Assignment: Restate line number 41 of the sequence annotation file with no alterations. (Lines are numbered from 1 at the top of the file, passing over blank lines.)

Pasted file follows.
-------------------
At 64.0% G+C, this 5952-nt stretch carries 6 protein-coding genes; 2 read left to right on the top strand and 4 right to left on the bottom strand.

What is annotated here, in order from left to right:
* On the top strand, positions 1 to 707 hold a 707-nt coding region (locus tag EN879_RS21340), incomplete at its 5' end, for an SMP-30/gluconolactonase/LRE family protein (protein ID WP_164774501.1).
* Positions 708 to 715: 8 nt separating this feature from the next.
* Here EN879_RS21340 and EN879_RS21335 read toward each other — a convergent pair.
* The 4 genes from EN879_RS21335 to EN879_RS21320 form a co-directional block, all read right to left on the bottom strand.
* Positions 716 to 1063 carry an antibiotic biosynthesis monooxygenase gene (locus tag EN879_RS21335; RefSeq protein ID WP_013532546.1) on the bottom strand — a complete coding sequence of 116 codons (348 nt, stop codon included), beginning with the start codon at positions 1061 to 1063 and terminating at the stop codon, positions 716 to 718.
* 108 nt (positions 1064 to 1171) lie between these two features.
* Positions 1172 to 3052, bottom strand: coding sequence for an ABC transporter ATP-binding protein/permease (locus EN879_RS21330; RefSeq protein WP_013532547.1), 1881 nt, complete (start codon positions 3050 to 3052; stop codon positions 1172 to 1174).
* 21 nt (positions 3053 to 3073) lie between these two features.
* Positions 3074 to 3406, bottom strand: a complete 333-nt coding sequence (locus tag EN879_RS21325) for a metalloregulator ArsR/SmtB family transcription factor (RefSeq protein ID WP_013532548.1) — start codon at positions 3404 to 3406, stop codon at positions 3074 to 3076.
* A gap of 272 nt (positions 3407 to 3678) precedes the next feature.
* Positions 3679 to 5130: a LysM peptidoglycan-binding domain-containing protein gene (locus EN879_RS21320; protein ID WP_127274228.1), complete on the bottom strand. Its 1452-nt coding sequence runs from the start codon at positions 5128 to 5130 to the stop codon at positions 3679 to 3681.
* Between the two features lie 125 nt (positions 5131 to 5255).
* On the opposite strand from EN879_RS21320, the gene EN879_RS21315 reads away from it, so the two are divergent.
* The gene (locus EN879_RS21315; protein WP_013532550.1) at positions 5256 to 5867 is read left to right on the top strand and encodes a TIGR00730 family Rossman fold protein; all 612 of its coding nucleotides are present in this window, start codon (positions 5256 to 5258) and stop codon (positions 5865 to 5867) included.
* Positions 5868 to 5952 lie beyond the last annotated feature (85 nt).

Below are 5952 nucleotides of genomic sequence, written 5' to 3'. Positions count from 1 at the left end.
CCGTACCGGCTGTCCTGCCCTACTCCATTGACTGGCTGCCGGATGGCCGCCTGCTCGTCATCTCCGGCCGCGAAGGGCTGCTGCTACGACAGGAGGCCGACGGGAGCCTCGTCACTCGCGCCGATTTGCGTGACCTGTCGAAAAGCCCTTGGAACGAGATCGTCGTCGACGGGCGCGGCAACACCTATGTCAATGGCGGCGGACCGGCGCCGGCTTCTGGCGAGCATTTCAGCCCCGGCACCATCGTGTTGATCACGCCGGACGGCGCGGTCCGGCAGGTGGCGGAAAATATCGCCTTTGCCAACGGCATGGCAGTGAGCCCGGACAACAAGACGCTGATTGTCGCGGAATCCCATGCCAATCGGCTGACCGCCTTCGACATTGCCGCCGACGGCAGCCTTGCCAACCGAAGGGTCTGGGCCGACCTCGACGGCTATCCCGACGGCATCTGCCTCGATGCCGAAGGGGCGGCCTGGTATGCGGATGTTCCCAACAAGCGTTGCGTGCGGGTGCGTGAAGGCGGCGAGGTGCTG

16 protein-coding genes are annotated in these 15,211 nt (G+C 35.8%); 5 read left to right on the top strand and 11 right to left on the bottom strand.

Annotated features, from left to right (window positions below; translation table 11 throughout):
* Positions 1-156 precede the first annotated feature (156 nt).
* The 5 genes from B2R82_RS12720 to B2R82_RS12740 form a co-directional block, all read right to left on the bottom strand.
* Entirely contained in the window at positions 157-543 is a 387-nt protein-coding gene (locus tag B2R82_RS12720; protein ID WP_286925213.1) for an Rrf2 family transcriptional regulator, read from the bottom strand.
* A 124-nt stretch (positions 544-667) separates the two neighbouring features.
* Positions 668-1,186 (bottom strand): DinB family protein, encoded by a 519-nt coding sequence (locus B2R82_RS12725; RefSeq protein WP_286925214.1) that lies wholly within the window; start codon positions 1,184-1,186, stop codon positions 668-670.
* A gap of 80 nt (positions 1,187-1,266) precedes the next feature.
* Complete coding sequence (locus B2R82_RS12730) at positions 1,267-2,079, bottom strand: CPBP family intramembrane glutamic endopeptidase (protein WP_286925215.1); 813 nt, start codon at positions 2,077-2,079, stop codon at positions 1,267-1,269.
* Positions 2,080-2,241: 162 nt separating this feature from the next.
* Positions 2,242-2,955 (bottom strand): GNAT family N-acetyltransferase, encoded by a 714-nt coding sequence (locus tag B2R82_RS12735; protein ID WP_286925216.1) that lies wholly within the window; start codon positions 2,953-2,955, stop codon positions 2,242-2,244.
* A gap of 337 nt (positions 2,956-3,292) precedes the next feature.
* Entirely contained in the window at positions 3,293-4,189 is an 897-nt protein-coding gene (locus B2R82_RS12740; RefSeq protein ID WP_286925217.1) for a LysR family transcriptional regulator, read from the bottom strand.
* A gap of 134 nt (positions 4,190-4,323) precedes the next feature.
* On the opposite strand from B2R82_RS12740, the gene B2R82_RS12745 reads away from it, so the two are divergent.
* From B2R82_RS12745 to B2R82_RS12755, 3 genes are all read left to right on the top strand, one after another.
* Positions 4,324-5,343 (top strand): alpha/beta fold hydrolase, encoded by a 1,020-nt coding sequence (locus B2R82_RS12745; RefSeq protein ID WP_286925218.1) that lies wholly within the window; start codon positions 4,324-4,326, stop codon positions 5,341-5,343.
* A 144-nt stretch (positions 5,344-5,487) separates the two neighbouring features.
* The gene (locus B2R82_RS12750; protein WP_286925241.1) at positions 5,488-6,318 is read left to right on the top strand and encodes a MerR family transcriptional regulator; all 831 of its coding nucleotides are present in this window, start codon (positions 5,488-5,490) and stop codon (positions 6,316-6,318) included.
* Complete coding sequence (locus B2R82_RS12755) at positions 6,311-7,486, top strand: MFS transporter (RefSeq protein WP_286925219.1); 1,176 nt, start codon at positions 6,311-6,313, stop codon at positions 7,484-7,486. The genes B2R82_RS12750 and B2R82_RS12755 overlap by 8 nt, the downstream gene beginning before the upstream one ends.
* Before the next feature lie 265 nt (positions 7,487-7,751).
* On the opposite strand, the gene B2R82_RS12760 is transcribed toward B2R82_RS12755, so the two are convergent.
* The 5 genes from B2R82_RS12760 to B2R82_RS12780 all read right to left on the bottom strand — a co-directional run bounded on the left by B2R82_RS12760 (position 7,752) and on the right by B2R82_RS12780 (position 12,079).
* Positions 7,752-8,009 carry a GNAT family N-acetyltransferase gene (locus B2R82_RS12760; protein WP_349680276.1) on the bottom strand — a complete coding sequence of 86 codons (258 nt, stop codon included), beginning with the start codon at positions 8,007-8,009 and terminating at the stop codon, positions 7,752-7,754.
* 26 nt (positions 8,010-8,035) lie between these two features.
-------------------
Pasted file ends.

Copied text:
* On the opposite strand, the gene B2R82_RS12760 is transcribed toward B2R82_RS12755, so the two are convergent.